VICE ADMIRAL HAMMOND: We're almost out of time, so with your indulgence I'll give you a choice between two questions, and you can choose to answer them both. Number one, you chose this role, and it's very rare in Australian politics that a minister who is the Deputy Prime Minister of our nation would choose the Defence portfolio, why? The second question is, understandably, there's a lot of interest in the surface combatant review, and we’d be interested in what you could share with respect to your thinking around why we did an independent analysis and what that might mean?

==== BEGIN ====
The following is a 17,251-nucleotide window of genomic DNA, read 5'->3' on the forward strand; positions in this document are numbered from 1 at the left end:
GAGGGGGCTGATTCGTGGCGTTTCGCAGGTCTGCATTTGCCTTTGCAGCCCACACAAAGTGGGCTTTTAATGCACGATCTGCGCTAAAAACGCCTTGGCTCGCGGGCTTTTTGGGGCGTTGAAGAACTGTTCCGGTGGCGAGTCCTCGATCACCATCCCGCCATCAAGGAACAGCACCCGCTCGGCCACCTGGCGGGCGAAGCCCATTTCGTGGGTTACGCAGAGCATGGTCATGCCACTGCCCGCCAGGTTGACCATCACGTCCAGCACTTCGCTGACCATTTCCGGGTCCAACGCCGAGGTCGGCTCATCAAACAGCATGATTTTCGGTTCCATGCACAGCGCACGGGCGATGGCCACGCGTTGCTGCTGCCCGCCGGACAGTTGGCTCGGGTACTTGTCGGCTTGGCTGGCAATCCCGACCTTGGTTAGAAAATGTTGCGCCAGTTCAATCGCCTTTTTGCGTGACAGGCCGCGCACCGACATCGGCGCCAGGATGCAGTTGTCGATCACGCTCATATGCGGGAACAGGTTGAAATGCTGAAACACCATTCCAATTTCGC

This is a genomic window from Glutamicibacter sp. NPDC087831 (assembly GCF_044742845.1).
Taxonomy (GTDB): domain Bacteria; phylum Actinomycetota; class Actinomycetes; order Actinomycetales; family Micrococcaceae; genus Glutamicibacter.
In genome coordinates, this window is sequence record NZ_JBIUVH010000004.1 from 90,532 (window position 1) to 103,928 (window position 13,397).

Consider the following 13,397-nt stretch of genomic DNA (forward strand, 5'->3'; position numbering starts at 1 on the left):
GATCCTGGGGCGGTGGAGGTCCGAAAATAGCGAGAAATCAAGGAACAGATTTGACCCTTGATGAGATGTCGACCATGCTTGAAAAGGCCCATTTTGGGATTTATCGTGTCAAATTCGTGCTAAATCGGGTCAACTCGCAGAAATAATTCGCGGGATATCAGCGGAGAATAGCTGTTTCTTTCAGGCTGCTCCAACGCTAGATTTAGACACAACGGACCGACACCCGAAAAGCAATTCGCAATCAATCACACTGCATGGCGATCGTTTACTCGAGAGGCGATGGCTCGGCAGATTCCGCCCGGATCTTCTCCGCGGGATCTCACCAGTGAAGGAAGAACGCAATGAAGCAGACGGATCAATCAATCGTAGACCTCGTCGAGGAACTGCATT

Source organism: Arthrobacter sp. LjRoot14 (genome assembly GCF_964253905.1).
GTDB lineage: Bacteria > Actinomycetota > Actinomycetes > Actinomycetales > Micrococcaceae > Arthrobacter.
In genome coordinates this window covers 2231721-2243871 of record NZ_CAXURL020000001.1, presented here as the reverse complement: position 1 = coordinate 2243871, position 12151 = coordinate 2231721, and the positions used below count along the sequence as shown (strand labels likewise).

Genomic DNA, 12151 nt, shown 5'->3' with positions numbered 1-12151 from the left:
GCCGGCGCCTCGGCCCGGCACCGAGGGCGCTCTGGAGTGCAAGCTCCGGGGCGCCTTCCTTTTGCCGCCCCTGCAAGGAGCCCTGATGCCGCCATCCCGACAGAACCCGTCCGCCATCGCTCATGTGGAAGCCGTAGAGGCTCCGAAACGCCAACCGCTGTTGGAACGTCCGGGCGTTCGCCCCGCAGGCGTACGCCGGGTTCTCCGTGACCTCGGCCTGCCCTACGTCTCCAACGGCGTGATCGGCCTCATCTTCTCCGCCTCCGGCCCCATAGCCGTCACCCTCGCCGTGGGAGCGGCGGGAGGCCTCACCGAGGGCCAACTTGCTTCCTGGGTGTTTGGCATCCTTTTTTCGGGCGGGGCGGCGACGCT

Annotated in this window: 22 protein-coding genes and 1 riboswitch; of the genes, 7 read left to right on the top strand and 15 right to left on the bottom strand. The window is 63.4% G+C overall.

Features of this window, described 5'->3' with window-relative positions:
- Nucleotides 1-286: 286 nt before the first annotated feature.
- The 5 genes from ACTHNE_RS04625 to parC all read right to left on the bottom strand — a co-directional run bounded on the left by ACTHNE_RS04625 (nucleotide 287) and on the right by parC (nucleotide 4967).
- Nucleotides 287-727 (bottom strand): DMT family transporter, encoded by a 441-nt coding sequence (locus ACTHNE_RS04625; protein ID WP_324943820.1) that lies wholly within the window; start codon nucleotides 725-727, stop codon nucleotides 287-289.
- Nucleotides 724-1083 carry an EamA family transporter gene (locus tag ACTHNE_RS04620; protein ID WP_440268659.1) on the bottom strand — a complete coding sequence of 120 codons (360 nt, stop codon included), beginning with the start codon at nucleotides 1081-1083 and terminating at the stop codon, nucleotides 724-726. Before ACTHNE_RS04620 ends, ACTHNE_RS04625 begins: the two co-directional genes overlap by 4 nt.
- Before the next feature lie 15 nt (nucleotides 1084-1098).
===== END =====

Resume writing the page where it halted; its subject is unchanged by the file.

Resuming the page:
MARLES: Well, let me do the second one first. As I said at the start, the last significant tasking of the Australian Defence Force was really back in say 1987 and the 87 white paper which emanated out of the Dibb Review, which was done in 85-86. And that work really kind of set the strategic conception of what we're trying to do with our Defence Force and served us very well over the period of what was deemed the height of the Cold War, but it served us through the Cold War and through the post-Cold War period. And the fact that it lasted 35 plus years speaks to enduring nature of that work. I actually ran into Kim Beazley today, who was the Defence Minister at the time. But clearly, the world that we are living in now is very, very different. And it is asking very different questions of our nation and therefore different questions of our strategic posture. Now, to be fair to the former government, the Defence Strategic Update, which was undertaken in 2020 observed the fact that the world had changed very significantly. I guess the question which was then left begging is so what are we going to do about that? How do we then change? So in coming to government in May of last year, that was really the kind of scene setter we knew from kind of a foundational point of view, from a first principles point of view, to be thinking about – what is the job of our Defence Force in the context of the very complex strategic landscape that we now face. When we are seeing great power contests within our region, where we are probably more relevant to that great power contest than we've ever been to any great power contests, where, how it all plays out, in a sense the outcome of it is uncertain. And so, we have really attempted to start by doing the thinking. Now, again to put that in some context, Dibb starts his work in 1985, but it’s not until 1987 that it's kind of articulated as a statement of government, in the 1987 white paper. Now we've been in power for 17 months. So in that context, given what we are trying to do, we haven't spent much, this has all happened pretty quickly, but we don't have a lot of time to waste here. So we need to get our thinking right. That's the at the heart of the Defence Strategic Review process, of course, knowing that we inherited a process that was already underway in relation to Australia acquiring a nuclear-powered submarine capability and that needed to be taken from a thought to flesh it out as a proposition. And so all of that that was happening. The surface fleet, next to submarines is kind of the biggest moving part with the greatest expenditure and we really felt that you could have incorporated that into the DSR but, you know, we wanted to take the time, not actually that much time, but the time to make sure that we got it right and we thought it merited that you kind of separate it out and give it its own process. Again, not one that goes for years but one that goes for a few months so that we take the time get our thinking right but with relatively due haste and that's what we've sought to do. And we've now received that report in September, we've given ourselves really, you know, three, four months to respond to that which again, in the great scheme of things, it's all happening pretty quickly. But we want to make sure we get it right. You rush this thinking process and you get the big calls wrong. And you are paying for them in a very large way for decades to come. So that's at the heart of what we're doing. Obviously, you know, a number of programs you don't start from a completely blank space. Obviously we've inherited a whole range of programs; the Hunter program, the Offshore Patrol vessels and the like. So you know, we need to build into this what we have inherited and where we should now go. I mean, I have read the Service Fleet Review and I guess what I would say to people is it is a really impressive piece of work, it is a compelling thesis. I couldn't be more happy with it. There are a lot of decisions that flow from it and they’re hard. The money for Defence, money for any part of government is hard won. It should be hard won you know like we are talking about taxpayers money here. So we need to make sure that we are out there, we get the decisions right and we properly fund what we say we're going to do. And all of that obviously will form part of the announcement that we make in the first part of next year. But as I said this morning, the culmination of that, the DSR, the decisions we've taken around the means by which we acquire our nuclear-powered submarine capability, all of that is going to define the Royal Australian Navy for the first half of this century and that's a very big thing.